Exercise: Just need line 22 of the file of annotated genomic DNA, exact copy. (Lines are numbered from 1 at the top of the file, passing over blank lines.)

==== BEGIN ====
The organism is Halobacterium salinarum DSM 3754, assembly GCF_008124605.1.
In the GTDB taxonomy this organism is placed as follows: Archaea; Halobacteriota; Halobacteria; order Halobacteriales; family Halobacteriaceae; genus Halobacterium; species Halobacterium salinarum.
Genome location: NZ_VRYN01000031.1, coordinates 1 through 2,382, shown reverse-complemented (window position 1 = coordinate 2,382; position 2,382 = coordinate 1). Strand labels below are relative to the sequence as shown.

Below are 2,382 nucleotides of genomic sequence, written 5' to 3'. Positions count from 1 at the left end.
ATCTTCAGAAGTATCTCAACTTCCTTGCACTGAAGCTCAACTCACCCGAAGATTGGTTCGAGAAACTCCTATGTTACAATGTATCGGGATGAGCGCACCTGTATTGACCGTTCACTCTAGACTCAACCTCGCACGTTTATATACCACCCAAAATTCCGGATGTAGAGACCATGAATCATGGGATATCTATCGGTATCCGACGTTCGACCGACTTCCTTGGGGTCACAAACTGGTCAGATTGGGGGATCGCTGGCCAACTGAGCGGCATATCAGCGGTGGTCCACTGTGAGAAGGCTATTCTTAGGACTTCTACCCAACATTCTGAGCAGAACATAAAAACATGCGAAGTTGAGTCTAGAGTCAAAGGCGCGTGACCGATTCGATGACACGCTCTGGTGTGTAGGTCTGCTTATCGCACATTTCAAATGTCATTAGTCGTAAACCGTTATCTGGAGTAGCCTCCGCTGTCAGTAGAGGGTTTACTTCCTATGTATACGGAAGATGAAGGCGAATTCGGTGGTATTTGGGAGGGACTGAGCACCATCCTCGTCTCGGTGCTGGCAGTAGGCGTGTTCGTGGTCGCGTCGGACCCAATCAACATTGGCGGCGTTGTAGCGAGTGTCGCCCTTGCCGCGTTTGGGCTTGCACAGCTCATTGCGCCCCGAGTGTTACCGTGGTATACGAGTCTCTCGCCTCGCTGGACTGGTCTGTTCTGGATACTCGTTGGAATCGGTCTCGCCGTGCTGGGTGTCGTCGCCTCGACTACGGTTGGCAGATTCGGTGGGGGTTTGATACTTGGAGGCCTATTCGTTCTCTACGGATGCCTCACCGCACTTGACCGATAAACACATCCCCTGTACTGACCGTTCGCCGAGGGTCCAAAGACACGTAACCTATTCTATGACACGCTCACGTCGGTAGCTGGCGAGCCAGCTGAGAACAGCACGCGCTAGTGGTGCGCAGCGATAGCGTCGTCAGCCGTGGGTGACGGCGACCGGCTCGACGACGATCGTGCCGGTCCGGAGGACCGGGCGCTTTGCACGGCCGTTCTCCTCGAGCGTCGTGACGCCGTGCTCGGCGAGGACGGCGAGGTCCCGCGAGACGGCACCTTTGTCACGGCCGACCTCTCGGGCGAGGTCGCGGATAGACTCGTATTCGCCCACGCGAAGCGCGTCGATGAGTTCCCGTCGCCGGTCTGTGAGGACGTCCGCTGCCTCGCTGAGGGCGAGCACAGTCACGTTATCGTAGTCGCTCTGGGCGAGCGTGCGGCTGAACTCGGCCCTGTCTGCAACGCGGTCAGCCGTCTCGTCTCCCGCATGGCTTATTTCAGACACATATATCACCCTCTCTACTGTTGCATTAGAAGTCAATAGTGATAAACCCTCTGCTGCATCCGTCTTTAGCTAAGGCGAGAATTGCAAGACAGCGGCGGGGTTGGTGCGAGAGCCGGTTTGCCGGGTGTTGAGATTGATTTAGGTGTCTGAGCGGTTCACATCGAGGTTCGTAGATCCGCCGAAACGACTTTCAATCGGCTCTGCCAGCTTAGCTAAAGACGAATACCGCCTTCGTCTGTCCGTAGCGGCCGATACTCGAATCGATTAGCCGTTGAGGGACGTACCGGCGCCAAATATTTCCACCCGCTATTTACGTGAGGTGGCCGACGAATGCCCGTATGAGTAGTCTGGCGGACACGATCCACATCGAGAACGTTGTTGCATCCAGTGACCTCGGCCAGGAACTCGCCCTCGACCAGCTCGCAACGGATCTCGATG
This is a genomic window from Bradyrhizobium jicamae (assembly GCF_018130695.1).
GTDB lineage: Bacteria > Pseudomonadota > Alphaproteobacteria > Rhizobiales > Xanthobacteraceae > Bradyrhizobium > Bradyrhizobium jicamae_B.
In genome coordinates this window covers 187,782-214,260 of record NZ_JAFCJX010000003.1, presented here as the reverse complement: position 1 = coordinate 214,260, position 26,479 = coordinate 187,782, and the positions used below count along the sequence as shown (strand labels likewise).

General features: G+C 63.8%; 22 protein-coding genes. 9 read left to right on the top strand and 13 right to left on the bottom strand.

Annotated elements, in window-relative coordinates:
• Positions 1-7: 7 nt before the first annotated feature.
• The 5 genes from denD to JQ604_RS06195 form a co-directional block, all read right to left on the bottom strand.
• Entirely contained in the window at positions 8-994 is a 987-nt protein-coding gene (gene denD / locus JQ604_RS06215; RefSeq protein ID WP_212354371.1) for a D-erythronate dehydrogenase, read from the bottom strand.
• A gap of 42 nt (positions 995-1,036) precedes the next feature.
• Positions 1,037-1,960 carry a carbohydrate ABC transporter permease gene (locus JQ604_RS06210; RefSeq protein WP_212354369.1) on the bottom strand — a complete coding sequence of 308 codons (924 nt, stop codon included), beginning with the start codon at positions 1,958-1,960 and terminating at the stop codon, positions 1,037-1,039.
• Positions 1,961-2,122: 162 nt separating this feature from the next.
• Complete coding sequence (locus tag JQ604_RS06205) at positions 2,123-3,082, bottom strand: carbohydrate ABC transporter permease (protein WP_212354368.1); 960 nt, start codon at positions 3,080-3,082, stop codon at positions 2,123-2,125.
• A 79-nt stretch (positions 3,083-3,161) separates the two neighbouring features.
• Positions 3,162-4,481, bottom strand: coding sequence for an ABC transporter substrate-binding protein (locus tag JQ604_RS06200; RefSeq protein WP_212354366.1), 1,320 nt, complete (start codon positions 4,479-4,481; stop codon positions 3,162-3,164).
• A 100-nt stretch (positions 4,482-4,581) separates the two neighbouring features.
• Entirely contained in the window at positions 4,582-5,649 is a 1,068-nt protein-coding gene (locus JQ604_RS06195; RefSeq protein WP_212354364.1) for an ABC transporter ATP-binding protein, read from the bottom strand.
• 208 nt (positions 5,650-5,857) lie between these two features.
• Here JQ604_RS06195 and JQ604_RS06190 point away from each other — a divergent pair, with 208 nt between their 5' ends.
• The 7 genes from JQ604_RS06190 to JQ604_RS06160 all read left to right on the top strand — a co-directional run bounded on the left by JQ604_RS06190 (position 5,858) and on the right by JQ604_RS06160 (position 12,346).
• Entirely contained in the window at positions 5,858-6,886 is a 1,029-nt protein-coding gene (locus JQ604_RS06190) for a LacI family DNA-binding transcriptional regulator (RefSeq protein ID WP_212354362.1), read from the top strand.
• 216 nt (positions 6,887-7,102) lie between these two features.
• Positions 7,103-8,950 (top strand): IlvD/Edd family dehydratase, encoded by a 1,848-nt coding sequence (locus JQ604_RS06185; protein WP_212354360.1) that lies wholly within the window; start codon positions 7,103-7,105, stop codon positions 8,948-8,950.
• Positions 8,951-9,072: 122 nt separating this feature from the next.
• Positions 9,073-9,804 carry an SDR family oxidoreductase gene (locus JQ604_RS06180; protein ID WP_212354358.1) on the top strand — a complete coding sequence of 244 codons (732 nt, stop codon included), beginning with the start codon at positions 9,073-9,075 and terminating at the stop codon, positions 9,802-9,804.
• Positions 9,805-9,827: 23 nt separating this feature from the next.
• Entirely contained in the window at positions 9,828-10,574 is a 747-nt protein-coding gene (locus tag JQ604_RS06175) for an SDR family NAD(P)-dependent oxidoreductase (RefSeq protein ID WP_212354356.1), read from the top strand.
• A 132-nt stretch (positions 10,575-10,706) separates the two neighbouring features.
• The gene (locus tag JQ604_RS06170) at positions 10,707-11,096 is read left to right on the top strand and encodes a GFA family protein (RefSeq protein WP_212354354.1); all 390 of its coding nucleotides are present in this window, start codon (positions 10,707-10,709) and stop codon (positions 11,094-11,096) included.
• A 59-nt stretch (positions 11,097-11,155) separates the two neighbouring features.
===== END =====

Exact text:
• 208 nt (positions 5,650-5,857) lie between these two features.